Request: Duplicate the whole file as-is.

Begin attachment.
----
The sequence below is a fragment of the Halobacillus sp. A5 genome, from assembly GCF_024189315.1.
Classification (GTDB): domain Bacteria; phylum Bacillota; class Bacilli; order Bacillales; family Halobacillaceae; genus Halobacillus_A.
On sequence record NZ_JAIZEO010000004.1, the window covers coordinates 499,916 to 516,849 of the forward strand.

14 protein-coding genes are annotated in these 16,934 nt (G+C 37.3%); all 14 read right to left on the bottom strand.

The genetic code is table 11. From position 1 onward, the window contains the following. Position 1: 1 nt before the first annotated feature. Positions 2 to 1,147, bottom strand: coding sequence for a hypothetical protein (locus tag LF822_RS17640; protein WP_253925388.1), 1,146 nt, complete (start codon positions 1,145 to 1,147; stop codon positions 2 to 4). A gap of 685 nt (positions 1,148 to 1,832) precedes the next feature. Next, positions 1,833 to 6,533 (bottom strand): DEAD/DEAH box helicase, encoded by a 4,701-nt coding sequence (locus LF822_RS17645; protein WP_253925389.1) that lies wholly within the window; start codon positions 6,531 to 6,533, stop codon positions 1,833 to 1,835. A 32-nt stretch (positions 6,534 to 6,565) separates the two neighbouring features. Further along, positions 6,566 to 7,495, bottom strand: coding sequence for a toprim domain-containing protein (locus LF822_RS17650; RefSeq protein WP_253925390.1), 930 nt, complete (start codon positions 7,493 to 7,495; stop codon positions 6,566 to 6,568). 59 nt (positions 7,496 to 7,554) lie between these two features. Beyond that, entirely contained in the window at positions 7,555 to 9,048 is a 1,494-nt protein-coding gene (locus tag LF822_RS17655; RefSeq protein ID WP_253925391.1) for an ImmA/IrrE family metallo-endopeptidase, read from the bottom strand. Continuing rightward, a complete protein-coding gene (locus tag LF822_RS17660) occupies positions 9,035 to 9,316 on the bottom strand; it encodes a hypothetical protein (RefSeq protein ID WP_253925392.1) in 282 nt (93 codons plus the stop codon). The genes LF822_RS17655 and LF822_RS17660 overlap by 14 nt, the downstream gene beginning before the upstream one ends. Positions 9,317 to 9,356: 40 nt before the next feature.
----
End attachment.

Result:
The sequence below is a fragment of the Halobacillus sp. A5 genome, from assembly GCF_024189315.1.
Classification (GTDB): domain Bacteria; phylum Bacillota; class Bacilli; order Bacillales; family Halobacillaceae; genus Halobacillus_A.
On sequence record NZ_JAIZEO010000004.1, the window covers coordinates 499,916 to 516,849 of the forward strand.

14 protein-coding genes are annotated in these 16,934 nt (G+C 37.3%); all 14 read right to left on the bottom strand.

The genetic code is table 11. From position 1 onward, the window contains the following. Position 1: 1 nt before the first annotated feature. Positions 2 to 1,147, bottom strand: coding sequence for a hypothetical protein (locus tag LF822_RS17640; protein WP_253925388.1), 1,146 nt, complete (start codon positions 1,145 to 1,147; stop codon positions 2 to 4). A gap of 685 nt (positions 1,148 to 1,832) precedes the next feature. Next, positions 1,833 to 6,533 (bottom strand): DEAD/DEAH box helicase, encoded by a 4,701-nt coding sequence (locus LF822_RS17645; protein WP_253925389.1) that lies wholly within the window; start codon positions 6,531 to 6,533, stop codon positions 1,833 to 1,835. A 32-nt stretch (positions 6,534 to 6,565) separates the two neighbouring features. Further along, positions 6,566 to 7,495, bottom strand: coding sequence for a toprim domain-containing protein (locus LF822_RS17650; RefSeq protein WP_253925390.1), 930 nt, complete (start codon positions 7,493 to 7,495; stop codon positions 6,566 to 6,568). 59 nt (positions 7,496 to 7,554) lie between these two features. Beyond that, entirely contained in the window at positions 7,555 to 9,048 is a 1,494-nt protein-coding gene (locus tag LF822_RS17655; RefSeq protein ID WP_253925391.1) for an ImmA/IrrE family metallo-endopeptidase, read from the bottom strand. Continuing rightward, a complete protein-coding gene (locus tag LF822_RS17660) occupies positions 9,035 to 9,316 on the bottom strand; it encodes a hypothetical protein (RefSeq protein ID WP_253925392.1) in 282 nt (93 codons plus the stop codon). The genes LF822_RS17655 and LF822_RS17660 overlap by 14 nt, the downstream gene beginning before the upstream one ends. Positions 9,317 to 9,356: 40 nt before the next feature.